Home Cibolo Pause home construction in Cibolo, councilman urges

Pause home construction in Cibolo, councilman urges

City also awards favorable incentives agreement to Santikos


CIBOLO — Sometimes you can have too much of a good thing, which is one reason city officials are pondering a possible moratorium on home construction for half a year.

The rapid expansion of this once sleepy hamlet on the fringes of Joint Base San Antonio-Randolph is straining resources, City Council heard during a recent meeting.

“If we cannot provide the basics of public safety, then what good is growth to us?” Councilman John Hicks queried his colleagues.

Also during the March 12 council session, town leaders voted to award Santikos Entertainment of San Antonio a five-year, $750,000 economic incentives package ahead of the company’s multiplex debut this summer.

Meanwhile, Hicks urged for a house-building moratorium for six months because the city’s infrastructure is being “stressed.”

“It is coming to a point where public safety is being threatened by growth,” he said. “We have grown our city in a way that makes it affordable with great schools and great folks and has made it desirable to homebuilders, but we need to take a look at essential smart-growth exits because if we overcrowd our schools, streets and land, then (Cibolo) won’t be a great place to live.”

To adopt a suspension, the council and the city’s Planning and Zoning Commission must conduct a public hearing, City Attorney Frank Garza told officials.

Any construction pause would begin five days following the first public gathering; council would then have 30 days to develop written findings justifying the need for a freeze.

Residential moratoriums are effective for 120 days, Garza said, with the option of an extension as long as the city shows a “good-faith” effort to address deficiencies within its public facilities.

Councilman Brian Byrd opposed the idea, citing Cibolo’s recognition as one of Texas’ safest cities based on first responders’ capacity to handle emergency situations.

To support his argument, the councilman, after querying a city staff member, noted that only one police officer was hired last year.

“Yet, we are going to say we are stretched too thin,” Byrd said. “I say that the citizens should fire every single one of us (council members) if that is the case.”

The city politicos didn’t set a time frame to further discuss the matter.

Regarding the Santikos agreement, the deal met approval in a 4-1 vote, with Councilman Tim Woliver dissenting.

Santikos broke ground in fall 2017 on the entertainment complex at the southeast corner of Wiederstein Road and Interstate 35, also part of a larger mixed-use development.

The 87,000-square-foot structure is an added draw to a budding I-35 corridor, which just saw another multiplex owned by EVO Entertainment of San Marcos launch weeks ago across the street in Schertz, officials said.

Down the road, at I-35 and Loop 1604, Ikea in February welcomed thousands to its newest store in Live Oak, another sign of growth in the Randolph Metrocom.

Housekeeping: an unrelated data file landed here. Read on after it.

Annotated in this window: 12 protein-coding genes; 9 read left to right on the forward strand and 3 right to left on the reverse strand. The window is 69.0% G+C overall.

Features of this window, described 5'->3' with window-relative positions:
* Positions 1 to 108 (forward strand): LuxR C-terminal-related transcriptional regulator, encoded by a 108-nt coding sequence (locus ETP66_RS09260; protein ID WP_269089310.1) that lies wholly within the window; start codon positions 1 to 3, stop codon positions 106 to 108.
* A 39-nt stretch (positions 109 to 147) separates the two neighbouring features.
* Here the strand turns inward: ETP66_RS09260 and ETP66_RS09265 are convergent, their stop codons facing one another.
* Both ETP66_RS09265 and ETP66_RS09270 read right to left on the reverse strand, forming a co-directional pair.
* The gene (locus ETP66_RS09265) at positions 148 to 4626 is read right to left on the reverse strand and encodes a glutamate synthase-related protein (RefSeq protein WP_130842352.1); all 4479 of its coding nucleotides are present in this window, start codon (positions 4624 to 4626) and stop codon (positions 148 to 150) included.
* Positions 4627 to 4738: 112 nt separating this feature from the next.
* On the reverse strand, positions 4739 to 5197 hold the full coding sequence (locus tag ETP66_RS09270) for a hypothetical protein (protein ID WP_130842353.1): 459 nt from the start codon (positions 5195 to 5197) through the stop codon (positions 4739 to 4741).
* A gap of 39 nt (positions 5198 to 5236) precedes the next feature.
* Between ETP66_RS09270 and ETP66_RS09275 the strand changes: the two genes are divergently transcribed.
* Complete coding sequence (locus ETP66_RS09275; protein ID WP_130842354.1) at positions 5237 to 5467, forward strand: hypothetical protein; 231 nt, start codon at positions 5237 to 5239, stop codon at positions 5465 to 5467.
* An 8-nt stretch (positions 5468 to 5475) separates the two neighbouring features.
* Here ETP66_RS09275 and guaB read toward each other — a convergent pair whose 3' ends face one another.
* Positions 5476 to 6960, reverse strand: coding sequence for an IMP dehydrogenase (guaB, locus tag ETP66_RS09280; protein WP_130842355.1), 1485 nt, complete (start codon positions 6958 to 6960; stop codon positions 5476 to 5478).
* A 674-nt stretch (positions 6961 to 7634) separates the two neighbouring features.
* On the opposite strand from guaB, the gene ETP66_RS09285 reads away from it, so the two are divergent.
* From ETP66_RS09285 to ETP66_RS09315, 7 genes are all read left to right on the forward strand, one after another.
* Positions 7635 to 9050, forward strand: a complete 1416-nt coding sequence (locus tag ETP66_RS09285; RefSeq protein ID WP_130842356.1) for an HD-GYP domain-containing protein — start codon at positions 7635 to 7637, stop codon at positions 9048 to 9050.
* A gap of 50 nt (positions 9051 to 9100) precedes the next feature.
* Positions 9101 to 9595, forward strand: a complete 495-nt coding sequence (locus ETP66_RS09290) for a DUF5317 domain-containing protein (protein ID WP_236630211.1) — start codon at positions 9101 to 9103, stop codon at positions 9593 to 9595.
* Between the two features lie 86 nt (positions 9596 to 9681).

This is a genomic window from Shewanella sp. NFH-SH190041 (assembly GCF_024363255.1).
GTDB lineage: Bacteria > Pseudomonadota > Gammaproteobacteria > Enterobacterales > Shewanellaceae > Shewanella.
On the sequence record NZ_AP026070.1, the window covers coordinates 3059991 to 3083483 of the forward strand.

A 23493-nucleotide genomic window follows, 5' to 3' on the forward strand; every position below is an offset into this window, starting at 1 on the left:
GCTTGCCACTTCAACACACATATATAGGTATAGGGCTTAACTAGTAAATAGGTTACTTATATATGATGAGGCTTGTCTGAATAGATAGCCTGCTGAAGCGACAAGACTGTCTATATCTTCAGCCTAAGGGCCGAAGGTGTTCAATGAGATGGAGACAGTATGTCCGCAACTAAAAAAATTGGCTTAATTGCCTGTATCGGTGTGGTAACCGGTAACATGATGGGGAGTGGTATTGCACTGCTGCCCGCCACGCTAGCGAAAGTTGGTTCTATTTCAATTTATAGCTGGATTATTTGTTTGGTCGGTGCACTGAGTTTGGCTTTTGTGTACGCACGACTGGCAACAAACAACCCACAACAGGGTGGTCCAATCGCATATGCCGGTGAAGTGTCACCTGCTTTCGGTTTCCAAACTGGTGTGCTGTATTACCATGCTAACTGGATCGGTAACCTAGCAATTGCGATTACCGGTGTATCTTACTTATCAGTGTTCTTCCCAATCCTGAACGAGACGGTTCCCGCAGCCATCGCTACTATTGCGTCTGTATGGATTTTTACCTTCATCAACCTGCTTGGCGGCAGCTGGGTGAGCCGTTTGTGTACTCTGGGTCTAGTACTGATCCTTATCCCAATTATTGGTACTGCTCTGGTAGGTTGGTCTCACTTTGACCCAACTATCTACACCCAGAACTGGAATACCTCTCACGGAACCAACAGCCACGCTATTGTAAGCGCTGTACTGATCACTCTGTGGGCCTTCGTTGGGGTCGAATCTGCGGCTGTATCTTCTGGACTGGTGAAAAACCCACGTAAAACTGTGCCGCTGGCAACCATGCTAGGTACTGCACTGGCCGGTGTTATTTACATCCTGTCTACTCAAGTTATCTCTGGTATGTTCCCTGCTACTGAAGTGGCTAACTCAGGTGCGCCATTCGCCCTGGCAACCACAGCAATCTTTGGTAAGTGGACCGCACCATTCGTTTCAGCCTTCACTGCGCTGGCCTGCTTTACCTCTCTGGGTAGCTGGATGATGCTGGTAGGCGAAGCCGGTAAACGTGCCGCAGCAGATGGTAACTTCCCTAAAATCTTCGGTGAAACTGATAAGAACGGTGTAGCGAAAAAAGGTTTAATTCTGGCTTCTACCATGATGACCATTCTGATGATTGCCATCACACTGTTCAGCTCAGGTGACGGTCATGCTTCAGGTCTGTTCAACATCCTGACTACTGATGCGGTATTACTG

City officials emphasized the importance of helping Santikos – a longtime San Antonio cinema and entertainment company – be the premier destination for area moviegoers.

“When you have your competitor on the ropes doing $5 movie tickets a week after opening day, that is the time to … put your foot on the throttle and keep it there,” Byrd said. “I am willing to help partner with Santikos and help them come out on top.”

According to a copy of the accord between Cibolo and Santikos, the company must meet a series of benchmarks to receive perks.

Among them, Santikos must employ 40 full-time employees ahead of the complex’s launch date and 165 part-time workers during the year. The deal also requires at least 50 percent of the complex’s total workforce be Cibolo inhabitants.

In exchange, Cibolo will: Pay back the company through a 50 percent rebate of general fund sales-tax money; offer a $23,500 grant via its Economic Development Corp., which covers the building and improvements; grant 80 percent of the maintenance and operations property tax generated through the first three years of the pact; and 50 percent of maintenance and operations property tax on the back end of the deal.

Woliver explained his dissatisfaction to fellow council members.

“There’s a lot of stuff we are telling the citizens of Cibolo that we need to spend on, when we don’t have the money to spend on because of revenue,” he said. “We aren’t going to hit everything on our wish list, but it’s one thing to say we want to help you and want to fund stuff, then we make a conscious decision to give up revenue that is coming in.”

Other city leaders countered they wouldn’t be beholden to Santikos if the complex exceeds expectations.

According to the deal, Cibolo ceases obligation to rebate Santikos if the complex generates $15 million in annual gross sales.

Conversely, the city may void the transaction and recapture all funds disbursed during the bargain if Santikos doesn’t hold up its end.

“The fact that they are bringing high-quality (businesses) is going to supersede anything we may be giving up,” said Councilman Ted Gibbs.

In the works are more than a dozen screens with 1,400 seats, a 16-lane bowling alley, a high-energy sports bar, laser tag and a high-end arcade.



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